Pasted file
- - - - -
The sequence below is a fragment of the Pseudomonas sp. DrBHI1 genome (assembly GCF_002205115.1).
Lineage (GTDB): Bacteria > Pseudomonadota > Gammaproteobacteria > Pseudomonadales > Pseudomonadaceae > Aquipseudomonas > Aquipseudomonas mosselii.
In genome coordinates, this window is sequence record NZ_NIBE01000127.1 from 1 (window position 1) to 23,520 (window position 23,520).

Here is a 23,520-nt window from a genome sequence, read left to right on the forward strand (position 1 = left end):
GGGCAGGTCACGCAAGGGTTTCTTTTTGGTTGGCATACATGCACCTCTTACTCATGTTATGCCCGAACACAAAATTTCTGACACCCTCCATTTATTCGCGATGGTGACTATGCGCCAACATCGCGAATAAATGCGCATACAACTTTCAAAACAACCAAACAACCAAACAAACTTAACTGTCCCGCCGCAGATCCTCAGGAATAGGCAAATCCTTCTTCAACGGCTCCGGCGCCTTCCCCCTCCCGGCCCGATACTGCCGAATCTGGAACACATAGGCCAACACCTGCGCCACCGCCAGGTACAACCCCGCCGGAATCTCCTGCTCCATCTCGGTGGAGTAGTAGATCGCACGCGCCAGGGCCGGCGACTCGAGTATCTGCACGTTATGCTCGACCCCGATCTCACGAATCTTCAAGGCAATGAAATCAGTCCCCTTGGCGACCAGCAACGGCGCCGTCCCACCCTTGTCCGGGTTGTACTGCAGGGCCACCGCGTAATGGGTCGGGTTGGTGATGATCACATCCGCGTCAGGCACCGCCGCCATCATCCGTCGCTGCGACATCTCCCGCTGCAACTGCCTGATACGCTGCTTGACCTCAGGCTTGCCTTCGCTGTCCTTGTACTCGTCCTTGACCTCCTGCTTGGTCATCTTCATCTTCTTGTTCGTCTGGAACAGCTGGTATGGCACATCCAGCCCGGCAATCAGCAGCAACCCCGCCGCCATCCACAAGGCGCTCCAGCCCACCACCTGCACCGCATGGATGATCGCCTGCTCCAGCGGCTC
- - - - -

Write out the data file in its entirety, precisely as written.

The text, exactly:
The sequence below is a fragment of the Pseudomonas sp. DrBHI1 genome (assembly GCF_002205115.1).
Lineage (GTDB): Bacteria > Pseudomonadota > Gammaproteobacteria > Pseudomonadales > Pseudomonadaceae > Aquipseudomonas > Aquipseudomonas mosselii.
In genome coordinates, this window is sequence record NZ_NIBE01000127.1 from 1 (window position 1) to 23,520 (window position 23,520).

Here is a 23,520-nt window from a genome sequence, read left to right on the forward strand (position 1 = left end):
GGGCAGGTCACGCAAGGGTTTCTTTTTGGTTGGCATACATGCACCTCTTACTCATGTTATGCCCGAACACAAAATTTCTGACACCCTCCATTTATTCGCGATGGTGACTATGCGCCAACATCGCGAATAAATGCGCATACAACTTTCAAAACAACCAAACAACCAAACAAACTTAACTGTCCCGCCGCAGATCCTCAGGAATAGGCAAATCCTTCTTCAACGGCTCCGGCGCCTTCCCCCTCCCGGCCCGATACTGCCGAATCTGGAACACATAGGCCAACACCTGCGCCACCGCCAGGTACAACCCCGCCGGAATCTCCTGCTCCATCTCGGTGGAGTAGTAGATCGCACGCGCCAGGGCCGGCGACTCGAGTATCTGCACGTTATGCTCGACCCCGATCTCACGAATCTTCAAGGCAATGAAATCAGTCCCCTTGGCGACCAGCAACGGCGCCGTCCCACCCTTGTCCGGGTTGTACTGCAGGGCCACCGCGTAATGGGTCGGGTTGGTGATGATCACATCCGCGTCAGGCACCGCCGCCATCATCCGTCGCTGCGACATCTCCCGCTGCAACTGCCTGATACGCTGCTTGACCTCAGGCTTGCCTTCGCTGTCCTTGTACTCGTCCTTGACCTCCTGCTTGGTCATCTTCATCTTCTTGTTCGTCTGGAACAGCTGGTATGGCACATCCAGCCCGGCAATCAGCAGCAACCCCGCCGCCATCCACAAGGCGCTCCAGCCCACCACCTGCACCGCATGGATGATCGCCTGCTCCAGCGGCTC